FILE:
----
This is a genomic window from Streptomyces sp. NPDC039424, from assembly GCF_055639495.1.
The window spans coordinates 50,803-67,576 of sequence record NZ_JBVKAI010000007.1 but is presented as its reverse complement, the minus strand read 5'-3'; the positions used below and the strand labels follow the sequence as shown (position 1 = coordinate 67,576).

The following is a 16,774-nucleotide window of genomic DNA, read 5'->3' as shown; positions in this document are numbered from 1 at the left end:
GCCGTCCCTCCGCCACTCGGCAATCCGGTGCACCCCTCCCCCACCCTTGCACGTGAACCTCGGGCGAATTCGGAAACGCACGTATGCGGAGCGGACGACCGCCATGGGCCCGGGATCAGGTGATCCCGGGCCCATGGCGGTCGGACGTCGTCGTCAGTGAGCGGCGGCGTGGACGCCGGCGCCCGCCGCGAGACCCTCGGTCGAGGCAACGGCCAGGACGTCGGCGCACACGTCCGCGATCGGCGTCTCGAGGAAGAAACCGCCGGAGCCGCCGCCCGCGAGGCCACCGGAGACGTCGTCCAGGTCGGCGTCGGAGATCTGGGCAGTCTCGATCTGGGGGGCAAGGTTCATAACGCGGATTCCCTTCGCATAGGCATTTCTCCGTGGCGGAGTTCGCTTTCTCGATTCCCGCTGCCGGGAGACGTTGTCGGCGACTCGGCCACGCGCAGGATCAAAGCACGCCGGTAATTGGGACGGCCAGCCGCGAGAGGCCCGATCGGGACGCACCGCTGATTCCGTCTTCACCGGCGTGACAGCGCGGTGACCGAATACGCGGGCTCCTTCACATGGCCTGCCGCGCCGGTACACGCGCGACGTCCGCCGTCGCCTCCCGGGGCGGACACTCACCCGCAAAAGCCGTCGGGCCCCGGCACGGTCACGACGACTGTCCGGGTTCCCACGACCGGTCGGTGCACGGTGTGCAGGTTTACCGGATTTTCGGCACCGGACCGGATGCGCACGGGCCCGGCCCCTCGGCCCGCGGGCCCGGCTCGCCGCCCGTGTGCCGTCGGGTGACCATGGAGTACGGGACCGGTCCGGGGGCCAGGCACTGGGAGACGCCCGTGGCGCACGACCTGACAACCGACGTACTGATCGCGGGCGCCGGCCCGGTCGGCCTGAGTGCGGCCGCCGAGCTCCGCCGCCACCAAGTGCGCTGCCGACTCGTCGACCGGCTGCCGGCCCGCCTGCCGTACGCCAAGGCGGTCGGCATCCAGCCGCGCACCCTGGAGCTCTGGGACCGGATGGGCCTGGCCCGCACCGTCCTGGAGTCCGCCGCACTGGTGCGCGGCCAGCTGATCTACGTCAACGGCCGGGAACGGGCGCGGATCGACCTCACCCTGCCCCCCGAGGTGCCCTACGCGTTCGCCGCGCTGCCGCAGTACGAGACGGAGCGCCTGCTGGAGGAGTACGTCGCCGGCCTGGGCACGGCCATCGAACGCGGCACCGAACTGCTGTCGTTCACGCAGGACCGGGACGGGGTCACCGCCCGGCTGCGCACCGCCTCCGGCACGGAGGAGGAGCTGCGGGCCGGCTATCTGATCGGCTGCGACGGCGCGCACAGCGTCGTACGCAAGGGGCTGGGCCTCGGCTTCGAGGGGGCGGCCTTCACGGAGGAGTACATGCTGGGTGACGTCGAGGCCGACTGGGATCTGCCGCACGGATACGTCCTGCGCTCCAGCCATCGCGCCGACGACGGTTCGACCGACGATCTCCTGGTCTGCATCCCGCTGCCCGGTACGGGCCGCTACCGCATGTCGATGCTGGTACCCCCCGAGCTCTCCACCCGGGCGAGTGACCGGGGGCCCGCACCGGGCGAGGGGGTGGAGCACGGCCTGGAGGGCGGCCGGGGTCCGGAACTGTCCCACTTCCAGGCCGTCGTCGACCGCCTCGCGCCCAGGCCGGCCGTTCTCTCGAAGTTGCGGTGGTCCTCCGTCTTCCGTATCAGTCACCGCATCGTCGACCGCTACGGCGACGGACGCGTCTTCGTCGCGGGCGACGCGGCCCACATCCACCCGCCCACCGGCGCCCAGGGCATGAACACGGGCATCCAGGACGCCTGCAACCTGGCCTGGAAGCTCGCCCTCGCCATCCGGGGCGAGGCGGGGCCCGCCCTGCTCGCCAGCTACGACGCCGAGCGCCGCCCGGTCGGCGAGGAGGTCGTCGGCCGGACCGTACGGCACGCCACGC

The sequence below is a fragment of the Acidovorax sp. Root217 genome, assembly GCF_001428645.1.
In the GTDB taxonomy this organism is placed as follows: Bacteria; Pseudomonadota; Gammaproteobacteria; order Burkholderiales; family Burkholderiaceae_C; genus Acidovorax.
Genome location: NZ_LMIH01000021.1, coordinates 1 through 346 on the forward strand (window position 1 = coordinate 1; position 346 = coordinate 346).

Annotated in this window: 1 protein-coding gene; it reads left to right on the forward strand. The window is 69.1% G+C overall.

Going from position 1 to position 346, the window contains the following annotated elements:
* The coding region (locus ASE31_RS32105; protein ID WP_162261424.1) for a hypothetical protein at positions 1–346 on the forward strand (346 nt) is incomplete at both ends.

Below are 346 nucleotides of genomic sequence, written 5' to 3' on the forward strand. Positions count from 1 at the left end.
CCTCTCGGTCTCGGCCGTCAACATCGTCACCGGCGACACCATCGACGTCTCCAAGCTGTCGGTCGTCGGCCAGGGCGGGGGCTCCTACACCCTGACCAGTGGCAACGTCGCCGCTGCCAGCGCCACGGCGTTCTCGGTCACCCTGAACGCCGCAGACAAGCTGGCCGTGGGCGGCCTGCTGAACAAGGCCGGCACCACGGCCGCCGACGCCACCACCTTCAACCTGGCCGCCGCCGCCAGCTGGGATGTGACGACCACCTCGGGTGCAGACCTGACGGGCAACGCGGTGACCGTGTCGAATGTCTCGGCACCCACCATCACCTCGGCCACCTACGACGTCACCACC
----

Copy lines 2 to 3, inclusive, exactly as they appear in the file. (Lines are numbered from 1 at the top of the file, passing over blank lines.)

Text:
The window spans coordinates 50,803-67,576 of sequence record NZ_JBVKAI010000007.1 but is presented as its reverse complement, the minus strand read 5'-3'; the positions used below and the strand labels follow the sequence as shown (position 1 = coordinate 67,576).

The following is a 16,774-nucleotide window of genomic DNA, read 5'->3' as shown; positions in this document are numbered from 1 at the left end: